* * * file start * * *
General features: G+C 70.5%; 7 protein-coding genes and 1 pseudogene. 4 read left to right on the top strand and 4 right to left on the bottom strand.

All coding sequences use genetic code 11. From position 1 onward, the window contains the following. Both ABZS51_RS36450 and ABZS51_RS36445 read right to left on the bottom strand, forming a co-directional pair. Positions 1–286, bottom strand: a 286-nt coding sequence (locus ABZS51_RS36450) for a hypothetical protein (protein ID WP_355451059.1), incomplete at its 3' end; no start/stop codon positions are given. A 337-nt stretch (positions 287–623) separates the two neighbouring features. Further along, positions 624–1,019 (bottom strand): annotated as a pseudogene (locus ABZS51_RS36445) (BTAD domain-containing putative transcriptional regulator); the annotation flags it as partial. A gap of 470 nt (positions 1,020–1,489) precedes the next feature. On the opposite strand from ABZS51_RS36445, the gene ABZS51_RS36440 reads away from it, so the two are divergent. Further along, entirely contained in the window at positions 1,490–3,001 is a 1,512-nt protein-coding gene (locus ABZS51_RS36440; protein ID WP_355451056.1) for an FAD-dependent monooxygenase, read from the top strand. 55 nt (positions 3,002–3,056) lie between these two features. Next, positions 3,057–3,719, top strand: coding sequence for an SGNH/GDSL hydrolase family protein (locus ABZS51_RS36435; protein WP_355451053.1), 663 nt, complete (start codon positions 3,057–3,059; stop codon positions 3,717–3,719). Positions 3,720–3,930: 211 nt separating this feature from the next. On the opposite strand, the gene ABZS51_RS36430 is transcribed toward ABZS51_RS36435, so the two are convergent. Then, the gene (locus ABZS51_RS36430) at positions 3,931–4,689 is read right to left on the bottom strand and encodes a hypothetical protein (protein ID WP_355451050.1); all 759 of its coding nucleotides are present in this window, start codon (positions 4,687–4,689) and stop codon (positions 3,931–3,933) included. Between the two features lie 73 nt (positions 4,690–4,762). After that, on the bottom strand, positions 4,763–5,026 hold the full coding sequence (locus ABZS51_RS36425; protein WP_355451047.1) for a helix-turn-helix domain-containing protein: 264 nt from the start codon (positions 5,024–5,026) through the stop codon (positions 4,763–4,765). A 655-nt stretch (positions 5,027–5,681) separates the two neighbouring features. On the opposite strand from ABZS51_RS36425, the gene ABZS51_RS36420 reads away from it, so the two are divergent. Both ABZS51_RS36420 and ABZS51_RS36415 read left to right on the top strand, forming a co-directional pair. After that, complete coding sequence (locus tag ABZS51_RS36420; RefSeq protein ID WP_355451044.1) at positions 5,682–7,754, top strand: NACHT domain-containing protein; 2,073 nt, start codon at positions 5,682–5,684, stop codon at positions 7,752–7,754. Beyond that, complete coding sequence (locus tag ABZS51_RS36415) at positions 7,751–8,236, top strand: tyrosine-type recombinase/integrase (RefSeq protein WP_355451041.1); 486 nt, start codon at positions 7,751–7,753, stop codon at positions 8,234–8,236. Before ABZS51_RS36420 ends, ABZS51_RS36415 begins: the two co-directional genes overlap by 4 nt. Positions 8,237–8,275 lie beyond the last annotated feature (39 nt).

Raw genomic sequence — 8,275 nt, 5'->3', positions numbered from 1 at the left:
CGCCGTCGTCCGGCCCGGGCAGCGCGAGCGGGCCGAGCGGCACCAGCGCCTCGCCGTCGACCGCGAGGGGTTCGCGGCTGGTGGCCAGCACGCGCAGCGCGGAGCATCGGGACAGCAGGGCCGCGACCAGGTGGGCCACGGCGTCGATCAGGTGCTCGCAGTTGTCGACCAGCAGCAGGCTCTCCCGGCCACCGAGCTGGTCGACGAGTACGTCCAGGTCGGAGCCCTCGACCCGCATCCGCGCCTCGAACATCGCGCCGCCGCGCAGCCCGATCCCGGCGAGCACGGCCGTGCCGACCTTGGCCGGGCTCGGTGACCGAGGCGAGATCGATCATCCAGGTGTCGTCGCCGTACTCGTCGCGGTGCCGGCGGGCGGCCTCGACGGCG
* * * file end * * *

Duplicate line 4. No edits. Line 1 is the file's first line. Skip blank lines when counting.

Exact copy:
CGCCGTCGTCCGGCCCGGGCAGCGCGAGCGGGCCGAGCGGCACCAGCGCCTCGCCGTCGACCGCGAGGGGTTCGCGGCTGGTGGCCAGCACGCGCAGCGCGGAGCATCGGGACAGCAGGGCCGCGACCAGGTGGGCCACGGCGTCGATCAGGTGCTCGCAGTTGTCGACCAGCAGCAGGCTCTCCCGGCCACCGAGCTGGTCGACGAGTACGTCCAGGTCGGAGCCCTCGACCCGCATCCGCGCCTCGAACATCGCGCCGCCGCGCAGCCCGATCCCGGCGAGCACGGCCGTGCCGACCTTGGCCGGGCTCGGTGACCGAGGCGAGATCGATCATCCAGGTGTCGTCGCCGTACTCGTCGCGGTGCCGGCGGGCGGCCTCGACGGCG